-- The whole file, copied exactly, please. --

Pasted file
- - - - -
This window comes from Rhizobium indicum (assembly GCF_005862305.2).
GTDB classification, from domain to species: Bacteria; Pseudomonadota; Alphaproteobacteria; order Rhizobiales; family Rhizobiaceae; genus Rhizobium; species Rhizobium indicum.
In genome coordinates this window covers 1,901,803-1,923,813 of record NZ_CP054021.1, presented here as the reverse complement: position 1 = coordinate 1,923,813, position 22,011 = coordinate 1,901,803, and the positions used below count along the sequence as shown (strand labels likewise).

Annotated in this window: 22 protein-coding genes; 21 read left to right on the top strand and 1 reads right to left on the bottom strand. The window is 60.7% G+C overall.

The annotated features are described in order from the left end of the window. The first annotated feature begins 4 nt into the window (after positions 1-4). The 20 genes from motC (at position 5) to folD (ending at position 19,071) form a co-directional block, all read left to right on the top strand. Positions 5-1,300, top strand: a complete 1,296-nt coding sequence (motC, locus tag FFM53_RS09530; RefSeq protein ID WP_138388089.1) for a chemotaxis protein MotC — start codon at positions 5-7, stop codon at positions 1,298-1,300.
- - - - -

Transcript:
This window comes from Rhizobium indicum (assembly GCF_005862305.2).
GTDB classification, from domain to species: Bacteria; Pseudomonadota; Alphaproteobacteria; order Rhizobiales; family Rhizobiaceae; genus Rhizobium; species Rhizobium indicum.
In genome coordinates this window covers 1,901,803-1,923,813 of record NZ_CP054021.1, presented here as the reverse complement: position 1 = coordinate 1,923,813, position 22,011 = coordinate 1,901,803, and the positions used below count along the sequence as shown (strand labels likewise).

Annotated in this window: 22 protein-coding genes; 21 read left to right on the top strand and 1 reads right to left on the bottom strand. The window is 60.7% G+C overall.

The annotated features are described in order from the left end of the window. The first annotated feature begins 4 nt into the window (after positions 1-4). The 20 genes from motC (at position 5) to folD (ending at position 19,071) form a co-directional block, all read left to right on the top strand. Positions 5-1,300, top strand: a complete 1,296-nt coding sequence (motC, locus tag FFM53_RS09530; RefSeq protein ID WP_138388089.1) for a chemotaxis protein MotC — start codon at positions 5-7, stop codon at positions 1,298-1,300.